Every year in the diaspora anti-Israel activists on university campuses globally unite to host ‘Israeli Apartheid Week’. Concerningly, as opposed to promoting any productive (let alone constructive) solution to the Arab-Israeli conflict, it instead fosters an unpragmatic approach, cultivating a hostile environment for many Jewish and Israeli students.
Exacerbating the potential for peace is done so effectively by one notable campaign at the forefront of ‘Apartheid Week’: ‘BDS’ (Boycott, Divestment, and Sanctions). A self-proclaimed ‘movement for freedom and equality’, BDS purports to be modelled on the measures taken against Apartheid South Africa in the late 20th century. Nevertheless, behind the façade of a ‘just’ social cause endeavouring on political change, in reality, the movement is rooted in antisemitism.
In the last century, one way in which antisemitism has manifested itself is through boycotts, namely boycotts of ‘Jewish goods’ and that of ‘Zionist goods’. Similar to the ‘Don’t Buy’[from the Jewish State] stickers found plastered on some Israeli produce in the diaspora, it is concerningly reminiscent of Nazi Germany’s ‘Don’t buy from Jews’ slogan. Significantly, it is on this basis that in 2019 the Germany Parliament passed a legislature renouncing BDS as evocative of the most “terrible chapter in German history”. Simultaneous to Nazi Europe boycotts, the same permeated the Arab world too: in 1933, the Palestinian Arab Executive Committee, headed by Nazi collaborator Haj Amin al-Husseini, enforced boycotts against Jews in the British Mandate of Palestine. In December 1945, the Arab League organised the Arab Economic Boycott of Jewish (‘Zionist’) goods and industry.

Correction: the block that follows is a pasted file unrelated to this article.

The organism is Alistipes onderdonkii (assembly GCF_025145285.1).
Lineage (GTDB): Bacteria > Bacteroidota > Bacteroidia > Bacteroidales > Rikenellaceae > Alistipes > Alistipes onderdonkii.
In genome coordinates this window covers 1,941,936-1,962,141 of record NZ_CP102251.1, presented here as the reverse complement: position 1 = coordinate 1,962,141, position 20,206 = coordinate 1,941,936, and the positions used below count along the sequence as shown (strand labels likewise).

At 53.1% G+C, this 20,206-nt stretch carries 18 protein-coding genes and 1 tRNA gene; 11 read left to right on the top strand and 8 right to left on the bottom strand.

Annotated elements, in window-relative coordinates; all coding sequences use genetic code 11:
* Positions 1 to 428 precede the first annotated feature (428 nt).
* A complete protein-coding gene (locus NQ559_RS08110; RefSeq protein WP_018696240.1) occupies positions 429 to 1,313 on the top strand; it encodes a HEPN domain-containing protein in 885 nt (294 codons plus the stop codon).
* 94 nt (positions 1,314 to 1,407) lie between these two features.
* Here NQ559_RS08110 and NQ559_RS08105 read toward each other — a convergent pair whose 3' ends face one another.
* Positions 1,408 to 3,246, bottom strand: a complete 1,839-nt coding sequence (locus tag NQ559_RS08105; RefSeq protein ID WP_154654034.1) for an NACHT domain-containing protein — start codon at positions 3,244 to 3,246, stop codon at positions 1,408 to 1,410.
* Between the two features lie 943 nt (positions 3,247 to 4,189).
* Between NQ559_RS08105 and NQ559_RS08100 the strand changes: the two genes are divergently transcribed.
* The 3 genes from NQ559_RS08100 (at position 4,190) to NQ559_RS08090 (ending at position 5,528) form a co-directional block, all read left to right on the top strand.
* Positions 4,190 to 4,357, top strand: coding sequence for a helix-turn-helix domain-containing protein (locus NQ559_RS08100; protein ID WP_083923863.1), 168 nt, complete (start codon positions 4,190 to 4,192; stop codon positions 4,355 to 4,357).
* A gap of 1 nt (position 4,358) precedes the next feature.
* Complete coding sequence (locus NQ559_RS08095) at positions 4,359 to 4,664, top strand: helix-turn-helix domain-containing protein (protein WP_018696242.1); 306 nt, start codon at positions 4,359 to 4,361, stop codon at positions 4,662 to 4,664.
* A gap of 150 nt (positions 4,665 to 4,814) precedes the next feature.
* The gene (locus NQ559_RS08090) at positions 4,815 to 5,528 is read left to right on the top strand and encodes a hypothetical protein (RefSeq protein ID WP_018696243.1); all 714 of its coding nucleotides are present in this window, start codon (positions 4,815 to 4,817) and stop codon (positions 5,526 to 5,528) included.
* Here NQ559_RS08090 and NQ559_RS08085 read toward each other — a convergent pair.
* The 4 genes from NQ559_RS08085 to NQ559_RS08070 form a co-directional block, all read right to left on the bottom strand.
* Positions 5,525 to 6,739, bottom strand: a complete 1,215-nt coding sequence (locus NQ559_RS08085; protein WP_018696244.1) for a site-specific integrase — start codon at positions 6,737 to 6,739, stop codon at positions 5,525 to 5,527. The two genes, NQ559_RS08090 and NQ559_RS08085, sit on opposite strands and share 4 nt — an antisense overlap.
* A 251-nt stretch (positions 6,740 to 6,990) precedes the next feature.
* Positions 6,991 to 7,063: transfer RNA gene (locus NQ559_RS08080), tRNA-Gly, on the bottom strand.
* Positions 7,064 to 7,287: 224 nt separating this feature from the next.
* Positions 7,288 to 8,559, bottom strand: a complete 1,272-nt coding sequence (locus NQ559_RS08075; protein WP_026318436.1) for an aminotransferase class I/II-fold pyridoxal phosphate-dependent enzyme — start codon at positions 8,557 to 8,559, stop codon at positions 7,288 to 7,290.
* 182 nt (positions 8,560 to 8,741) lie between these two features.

It accordingly raises the question of whether BDS is simply another manifestation of this historic trend, and with this casts doubt on the moral integrity of the ‘social movement’, being merely another instrument for antisemitic boycotts.
Indeed, the very act of singling out Israel as the ‘perpetrator of the world’s worst iniquities’, to the extent that a week every academic year is dedicated to highlighting the illegitimacy of Israel, does render one’s moral compass – if present at all – highly questionable.
UK university Palestine societies have arguably exacerbated this issue by inviting overtly anti-Israel speakers onto campuses. Notably this year, King’s College London’s Palestine Society hosted, along with 19 other Pal Socs nationwide, the leader of the BDS movement, Omar Barghouti. Concerningly, Barghouti, despite having studied at Tel Aviv University, has accused Israel of (as expected) ‘apartheid’, ‘ethnic cleansing’, as well as ‘Nazi practices’.
21 Palestine societies also co-hosted Mohammad El-Kurd for an ‘Israeli Apartheid Week event’. El-Kurd has compared Israelis to Nazis, negated the historic Jewish connection to the Land of Israel, and vilified Jews, El-Kurd has used his social media platforms to spew gross and inflammatory statements, many of which employ traditional antisemitic rhetoric, notably the use of blood libel in May 2021, he tweeted that Zionists have an ‘unquenchable thirst for Palestinian blood’ and that Zionism is ‘blood thirsty’. Further, he has used Holocaust inversion, stating that Israel is guilty of ‘lynching’, ‘Kristallnachting’ and ‘gassing’ Palestinians.
Not only is the hosting of speakers such as Barghouti and El-Kurd at university campuses in itself deeply concerning, the holding of these events as a part of ‘Israeli Apartheid Week’ certainly makes one question whether anti-Israel activism is under the guise of antisemitism, contrary to what such activists so firmly deny.
It goes without saying, it is these hostile environments tolerated by universities that neglect the safety and security of those Jewish and Israeli students, the vast majority of whom consider the Jewish State to be a part of their cultural, ethnic, and religious identity. Beyond this, it is ‘Israeli Apartheid Week’s zero-sum approach to the conflict, seemingly incompatible with any constructive dialogue that renders the event unsustainable and simply hateful.
This article was originally published in JNS.